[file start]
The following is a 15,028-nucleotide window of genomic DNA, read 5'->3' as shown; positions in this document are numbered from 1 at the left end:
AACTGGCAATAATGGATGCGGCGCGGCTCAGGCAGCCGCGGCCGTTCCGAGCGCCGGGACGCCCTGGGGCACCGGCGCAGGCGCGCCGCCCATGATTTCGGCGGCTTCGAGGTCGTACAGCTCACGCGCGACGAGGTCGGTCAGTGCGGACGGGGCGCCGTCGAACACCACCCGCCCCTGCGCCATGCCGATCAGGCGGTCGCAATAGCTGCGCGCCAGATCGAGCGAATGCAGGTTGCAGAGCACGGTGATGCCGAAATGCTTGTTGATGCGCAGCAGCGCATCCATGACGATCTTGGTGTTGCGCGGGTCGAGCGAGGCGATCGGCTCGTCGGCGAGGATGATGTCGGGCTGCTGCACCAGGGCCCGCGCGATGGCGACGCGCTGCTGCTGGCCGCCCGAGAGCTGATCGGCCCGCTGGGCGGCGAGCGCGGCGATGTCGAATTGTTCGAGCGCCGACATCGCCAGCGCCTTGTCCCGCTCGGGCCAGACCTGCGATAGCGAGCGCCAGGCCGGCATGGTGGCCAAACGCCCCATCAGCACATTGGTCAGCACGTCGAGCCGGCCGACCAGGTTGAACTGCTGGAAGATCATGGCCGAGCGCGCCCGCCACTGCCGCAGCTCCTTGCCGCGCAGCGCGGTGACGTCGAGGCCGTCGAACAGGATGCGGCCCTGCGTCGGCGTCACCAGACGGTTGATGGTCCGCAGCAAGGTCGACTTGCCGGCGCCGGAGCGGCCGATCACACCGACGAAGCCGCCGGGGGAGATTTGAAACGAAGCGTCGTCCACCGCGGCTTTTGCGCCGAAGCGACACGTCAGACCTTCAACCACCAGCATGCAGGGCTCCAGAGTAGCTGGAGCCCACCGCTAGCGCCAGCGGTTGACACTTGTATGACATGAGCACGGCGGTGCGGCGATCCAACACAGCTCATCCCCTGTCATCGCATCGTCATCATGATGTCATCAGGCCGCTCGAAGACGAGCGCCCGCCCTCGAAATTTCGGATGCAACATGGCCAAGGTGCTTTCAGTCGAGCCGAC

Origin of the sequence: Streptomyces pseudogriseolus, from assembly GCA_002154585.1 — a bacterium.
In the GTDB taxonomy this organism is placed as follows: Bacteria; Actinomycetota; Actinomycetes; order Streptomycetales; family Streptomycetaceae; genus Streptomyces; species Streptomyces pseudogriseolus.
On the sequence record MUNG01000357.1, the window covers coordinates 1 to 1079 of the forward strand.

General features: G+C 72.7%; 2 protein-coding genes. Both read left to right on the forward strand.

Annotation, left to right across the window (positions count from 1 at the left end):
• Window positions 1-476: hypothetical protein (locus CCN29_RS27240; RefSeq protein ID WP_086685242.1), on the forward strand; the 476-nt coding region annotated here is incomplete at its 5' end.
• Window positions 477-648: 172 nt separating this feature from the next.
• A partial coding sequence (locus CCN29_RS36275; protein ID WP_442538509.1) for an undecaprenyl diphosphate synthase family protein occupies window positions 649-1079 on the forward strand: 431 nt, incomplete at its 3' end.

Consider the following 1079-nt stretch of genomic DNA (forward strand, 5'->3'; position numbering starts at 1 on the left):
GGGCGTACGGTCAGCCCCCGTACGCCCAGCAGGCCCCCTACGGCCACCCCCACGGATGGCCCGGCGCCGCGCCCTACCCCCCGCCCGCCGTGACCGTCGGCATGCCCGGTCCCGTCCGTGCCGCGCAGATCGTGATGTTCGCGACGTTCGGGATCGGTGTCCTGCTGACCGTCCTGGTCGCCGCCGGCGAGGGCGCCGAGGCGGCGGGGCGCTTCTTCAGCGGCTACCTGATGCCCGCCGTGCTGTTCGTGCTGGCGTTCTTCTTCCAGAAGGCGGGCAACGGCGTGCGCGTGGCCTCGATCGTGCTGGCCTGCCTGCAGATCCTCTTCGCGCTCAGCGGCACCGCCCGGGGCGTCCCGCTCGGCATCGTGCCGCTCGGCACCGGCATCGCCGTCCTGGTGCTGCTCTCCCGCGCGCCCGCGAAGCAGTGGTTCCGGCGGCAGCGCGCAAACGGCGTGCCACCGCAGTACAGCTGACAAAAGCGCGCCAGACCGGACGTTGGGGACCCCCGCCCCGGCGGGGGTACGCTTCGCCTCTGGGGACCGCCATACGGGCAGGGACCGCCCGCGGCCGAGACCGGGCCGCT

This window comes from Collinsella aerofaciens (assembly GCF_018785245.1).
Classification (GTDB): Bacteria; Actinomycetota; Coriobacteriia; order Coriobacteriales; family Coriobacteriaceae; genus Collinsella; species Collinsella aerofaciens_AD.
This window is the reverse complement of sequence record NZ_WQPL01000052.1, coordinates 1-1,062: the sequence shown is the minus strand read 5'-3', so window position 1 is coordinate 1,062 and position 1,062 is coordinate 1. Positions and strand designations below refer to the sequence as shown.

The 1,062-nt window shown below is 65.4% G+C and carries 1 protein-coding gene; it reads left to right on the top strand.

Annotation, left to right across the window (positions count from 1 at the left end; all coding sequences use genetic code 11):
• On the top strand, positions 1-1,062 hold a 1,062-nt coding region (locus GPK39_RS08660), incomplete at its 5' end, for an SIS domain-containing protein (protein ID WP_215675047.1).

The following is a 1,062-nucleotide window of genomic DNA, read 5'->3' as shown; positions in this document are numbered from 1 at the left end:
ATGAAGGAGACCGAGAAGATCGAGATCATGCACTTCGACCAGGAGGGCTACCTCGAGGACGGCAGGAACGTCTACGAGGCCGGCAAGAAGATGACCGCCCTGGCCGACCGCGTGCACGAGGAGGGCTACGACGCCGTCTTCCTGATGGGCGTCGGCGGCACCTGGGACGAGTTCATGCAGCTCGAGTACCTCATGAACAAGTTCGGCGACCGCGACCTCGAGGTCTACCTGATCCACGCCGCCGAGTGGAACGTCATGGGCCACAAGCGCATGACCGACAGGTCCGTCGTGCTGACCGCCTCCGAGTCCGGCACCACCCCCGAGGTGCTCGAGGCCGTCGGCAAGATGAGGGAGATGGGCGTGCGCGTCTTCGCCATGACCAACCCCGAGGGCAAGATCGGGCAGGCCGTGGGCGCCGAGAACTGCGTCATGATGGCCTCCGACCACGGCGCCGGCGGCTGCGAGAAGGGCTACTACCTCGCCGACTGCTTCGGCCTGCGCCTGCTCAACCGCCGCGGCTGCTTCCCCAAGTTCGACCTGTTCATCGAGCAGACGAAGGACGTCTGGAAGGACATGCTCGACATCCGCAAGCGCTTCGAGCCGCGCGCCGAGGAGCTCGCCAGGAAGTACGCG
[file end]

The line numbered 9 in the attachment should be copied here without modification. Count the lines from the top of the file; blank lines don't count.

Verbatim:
• Window positions 477-648: 172 nt separating this feature from the next.